From The Telluride Daily Planet (Matthew Beaudin):
The company currently holds the leases on two idle mines: The Whirlwind, about four miles south of Gateway, and the Energy Queen, just outside of La Sal, Utah. It is trying to acquire another mining property in the region, but no more details of that purchase were made available. If Energy Fuels can get both mines online and humming at top production, it’s estimated that they could produce about 450 tons of uranium-bearing rock per day. Both mines are already permitted. “We’re just looking at adding resource is all we’re doing,” said Gary Steele, a vice president at Energy Fuels. “We’re looking at picking up more mining opportunities.”[…]
“Historically, Colorado and Utah were home to the most important uranium producing districts in the World,” Stephen P. Antony, President and CEO of Energy Fuels, said in press release. “These areas still contain significant quantities of uranium and vanadium that can be produced competitively and economically. The Colorado Plateau can again be a major uranium-producing area of worldwide significance.”[…]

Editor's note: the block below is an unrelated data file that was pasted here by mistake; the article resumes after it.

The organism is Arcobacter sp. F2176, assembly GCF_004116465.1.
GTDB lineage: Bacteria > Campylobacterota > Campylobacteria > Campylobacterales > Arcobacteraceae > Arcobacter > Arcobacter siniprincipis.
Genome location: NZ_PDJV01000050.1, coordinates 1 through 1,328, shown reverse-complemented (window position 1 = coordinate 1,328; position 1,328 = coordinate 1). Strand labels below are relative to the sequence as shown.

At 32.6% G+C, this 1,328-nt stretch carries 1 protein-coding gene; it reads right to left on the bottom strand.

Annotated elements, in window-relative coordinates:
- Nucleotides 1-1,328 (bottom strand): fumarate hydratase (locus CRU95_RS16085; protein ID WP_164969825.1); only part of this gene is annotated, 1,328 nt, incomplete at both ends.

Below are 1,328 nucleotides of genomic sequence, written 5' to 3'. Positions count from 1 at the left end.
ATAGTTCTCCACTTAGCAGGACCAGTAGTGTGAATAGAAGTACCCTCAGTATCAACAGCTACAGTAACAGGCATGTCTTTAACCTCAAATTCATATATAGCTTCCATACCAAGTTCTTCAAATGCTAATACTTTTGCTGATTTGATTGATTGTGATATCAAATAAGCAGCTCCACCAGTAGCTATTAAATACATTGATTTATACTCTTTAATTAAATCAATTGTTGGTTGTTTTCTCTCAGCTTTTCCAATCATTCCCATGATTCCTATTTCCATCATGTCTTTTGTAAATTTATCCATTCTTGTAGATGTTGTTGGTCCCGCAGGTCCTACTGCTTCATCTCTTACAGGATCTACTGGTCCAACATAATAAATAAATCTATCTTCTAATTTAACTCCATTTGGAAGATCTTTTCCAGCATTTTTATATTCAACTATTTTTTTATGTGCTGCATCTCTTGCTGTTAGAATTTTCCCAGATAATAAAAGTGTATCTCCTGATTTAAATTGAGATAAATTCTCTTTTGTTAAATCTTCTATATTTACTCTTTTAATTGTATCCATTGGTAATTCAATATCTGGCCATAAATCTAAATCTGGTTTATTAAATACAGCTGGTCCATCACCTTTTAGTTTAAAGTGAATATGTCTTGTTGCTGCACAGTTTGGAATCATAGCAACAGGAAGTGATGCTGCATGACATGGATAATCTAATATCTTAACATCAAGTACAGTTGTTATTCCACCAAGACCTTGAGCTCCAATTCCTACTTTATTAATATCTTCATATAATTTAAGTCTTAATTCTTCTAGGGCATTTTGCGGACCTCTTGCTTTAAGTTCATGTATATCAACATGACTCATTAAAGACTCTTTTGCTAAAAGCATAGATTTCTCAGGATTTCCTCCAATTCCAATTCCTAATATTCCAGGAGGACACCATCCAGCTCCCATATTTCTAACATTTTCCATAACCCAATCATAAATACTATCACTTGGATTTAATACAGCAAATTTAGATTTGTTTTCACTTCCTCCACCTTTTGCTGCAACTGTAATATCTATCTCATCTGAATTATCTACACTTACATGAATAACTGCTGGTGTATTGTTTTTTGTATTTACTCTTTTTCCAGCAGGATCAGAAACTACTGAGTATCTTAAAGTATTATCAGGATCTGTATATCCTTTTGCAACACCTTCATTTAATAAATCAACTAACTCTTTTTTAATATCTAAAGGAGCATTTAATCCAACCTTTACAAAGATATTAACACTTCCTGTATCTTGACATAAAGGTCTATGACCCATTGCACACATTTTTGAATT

The Whirlwind Mine was developed by Pioneer Uravan between 1976 and 1981, and later passed through Umetco and Cotter Corporation’s holdings. Energy Fuels bought the claims and infrastructure in 2006, and production ceased because of falling spot prices. Energy Fuels completed permitting on the mine in 2009, and it’s ready for production, according to the company’s website.
The Energy Queen, formerly called the Hecla Shaft, was initially a Union Carbide/Hecla Mining joint venture. Energy Fuels bought it in 2006. The Energy Queen is just north of an active uranium and copper district known as Lisbon Valley. It’s three miles outside of La Sal, Utah.